One of the conditions for reopening the NATO transit routes through Pakistan was the cessation of drone attacks. However Pakistan reopened the routes after an apology by Hillary Clinton for the killing of 24 Pakistani troops last November in a border incident.
Ambassador Sherry Rehman said: “The concerns over drones can’t just be brushed aside." Those concerns have been brushed aside. The U.S. has said all along that they will not be stopped. The Pakistani parliament has passed several resolutions demanding the attacks stop but to no avail. The U.S. and drone strikes are very unpopular in Pakistan. As a result Pakistani politicians typically engage in anti-US rhetoric. Even opposition leaders however are anxious to receive U.S. aid and maintain good relations with the U.S. See this article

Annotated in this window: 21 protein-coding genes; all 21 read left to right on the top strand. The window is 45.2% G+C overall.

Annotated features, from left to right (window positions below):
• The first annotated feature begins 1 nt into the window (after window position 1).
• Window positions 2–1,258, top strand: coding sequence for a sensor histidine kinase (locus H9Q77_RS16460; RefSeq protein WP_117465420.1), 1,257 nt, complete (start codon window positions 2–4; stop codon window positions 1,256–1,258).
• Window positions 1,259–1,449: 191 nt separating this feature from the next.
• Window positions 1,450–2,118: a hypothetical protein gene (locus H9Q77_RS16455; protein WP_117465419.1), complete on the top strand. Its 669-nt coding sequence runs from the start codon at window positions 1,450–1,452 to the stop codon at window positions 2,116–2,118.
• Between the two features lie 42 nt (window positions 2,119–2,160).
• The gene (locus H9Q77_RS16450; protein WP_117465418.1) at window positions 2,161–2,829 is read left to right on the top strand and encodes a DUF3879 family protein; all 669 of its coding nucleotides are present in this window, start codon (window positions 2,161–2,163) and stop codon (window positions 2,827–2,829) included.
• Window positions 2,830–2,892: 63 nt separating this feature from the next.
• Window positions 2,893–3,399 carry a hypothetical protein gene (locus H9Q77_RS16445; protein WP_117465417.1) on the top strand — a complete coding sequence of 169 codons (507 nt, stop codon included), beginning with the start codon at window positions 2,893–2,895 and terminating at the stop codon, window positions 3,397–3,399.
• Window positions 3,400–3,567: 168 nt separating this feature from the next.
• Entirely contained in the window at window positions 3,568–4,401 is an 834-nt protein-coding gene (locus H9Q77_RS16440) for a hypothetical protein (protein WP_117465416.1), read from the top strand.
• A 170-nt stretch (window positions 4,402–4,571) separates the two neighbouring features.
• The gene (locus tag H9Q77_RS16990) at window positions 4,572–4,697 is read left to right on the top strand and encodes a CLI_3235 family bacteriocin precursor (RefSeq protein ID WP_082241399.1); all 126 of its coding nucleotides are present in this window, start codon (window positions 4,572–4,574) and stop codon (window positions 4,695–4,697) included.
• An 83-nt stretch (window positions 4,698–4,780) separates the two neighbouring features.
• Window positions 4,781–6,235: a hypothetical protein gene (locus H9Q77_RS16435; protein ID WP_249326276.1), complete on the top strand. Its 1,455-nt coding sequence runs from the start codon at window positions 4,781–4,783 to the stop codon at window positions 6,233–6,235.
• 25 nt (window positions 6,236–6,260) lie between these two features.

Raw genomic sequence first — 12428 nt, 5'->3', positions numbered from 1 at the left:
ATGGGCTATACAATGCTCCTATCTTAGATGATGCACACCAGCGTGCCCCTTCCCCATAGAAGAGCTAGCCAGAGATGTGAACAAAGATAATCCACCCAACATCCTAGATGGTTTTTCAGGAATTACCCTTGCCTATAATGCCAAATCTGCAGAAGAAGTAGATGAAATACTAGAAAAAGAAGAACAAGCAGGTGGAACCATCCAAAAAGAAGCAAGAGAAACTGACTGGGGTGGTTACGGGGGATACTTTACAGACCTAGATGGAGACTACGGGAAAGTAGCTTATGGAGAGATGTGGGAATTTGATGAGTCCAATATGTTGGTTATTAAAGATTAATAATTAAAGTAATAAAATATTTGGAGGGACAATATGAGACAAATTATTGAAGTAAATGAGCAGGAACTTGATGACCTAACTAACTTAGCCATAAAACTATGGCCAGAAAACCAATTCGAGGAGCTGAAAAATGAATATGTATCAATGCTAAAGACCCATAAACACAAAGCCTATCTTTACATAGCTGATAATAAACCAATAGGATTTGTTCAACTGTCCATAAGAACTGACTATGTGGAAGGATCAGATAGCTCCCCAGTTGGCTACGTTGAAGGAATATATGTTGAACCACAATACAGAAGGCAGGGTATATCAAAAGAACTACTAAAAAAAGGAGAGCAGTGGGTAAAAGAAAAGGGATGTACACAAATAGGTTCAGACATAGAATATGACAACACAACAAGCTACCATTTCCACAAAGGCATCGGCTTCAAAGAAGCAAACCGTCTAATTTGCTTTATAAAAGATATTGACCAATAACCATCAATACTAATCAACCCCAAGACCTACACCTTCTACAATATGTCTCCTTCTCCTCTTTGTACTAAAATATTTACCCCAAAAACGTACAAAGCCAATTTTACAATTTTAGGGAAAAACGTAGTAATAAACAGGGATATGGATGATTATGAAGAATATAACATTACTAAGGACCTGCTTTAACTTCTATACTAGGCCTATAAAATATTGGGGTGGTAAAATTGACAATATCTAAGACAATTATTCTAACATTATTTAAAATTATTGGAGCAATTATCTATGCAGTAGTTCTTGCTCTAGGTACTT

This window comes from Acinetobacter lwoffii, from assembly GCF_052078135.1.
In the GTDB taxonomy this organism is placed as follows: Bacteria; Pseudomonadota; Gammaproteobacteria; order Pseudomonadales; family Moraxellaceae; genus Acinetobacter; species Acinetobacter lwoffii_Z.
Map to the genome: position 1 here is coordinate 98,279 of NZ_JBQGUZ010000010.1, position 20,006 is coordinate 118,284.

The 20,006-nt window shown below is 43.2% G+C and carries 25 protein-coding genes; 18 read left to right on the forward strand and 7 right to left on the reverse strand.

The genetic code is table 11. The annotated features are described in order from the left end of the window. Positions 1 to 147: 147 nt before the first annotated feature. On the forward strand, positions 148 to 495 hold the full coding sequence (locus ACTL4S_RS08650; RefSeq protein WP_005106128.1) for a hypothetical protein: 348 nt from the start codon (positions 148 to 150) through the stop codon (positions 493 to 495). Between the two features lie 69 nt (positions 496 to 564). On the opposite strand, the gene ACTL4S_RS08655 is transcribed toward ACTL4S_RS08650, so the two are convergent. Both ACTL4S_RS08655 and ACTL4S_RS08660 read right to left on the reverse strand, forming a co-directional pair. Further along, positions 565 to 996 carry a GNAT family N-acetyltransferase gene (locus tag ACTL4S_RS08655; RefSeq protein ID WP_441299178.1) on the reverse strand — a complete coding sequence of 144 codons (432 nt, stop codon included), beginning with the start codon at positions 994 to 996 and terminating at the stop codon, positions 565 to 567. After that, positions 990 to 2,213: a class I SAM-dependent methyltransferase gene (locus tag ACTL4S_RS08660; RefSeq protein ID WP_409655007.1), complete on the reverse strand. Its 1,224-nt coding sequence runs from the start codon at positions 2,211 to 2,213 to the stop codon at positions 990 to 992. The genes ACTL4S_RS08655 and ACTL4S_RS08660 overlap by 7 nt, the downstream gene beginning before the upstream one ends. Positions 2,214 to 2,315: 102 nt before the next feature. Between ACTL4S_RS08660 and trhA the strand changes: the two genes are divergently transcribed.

The reopening of the border has been met with protests in Pakistan. Hardline Islamists organized a march from Lahore to Islamabad. The Jamaat-ud-Dawa party led by Saeed is at the forefront of the march. The U.S. has offered a 10 million dollar bounty for his arrest or conviction but he operates freely in Pakistan. For more see this article.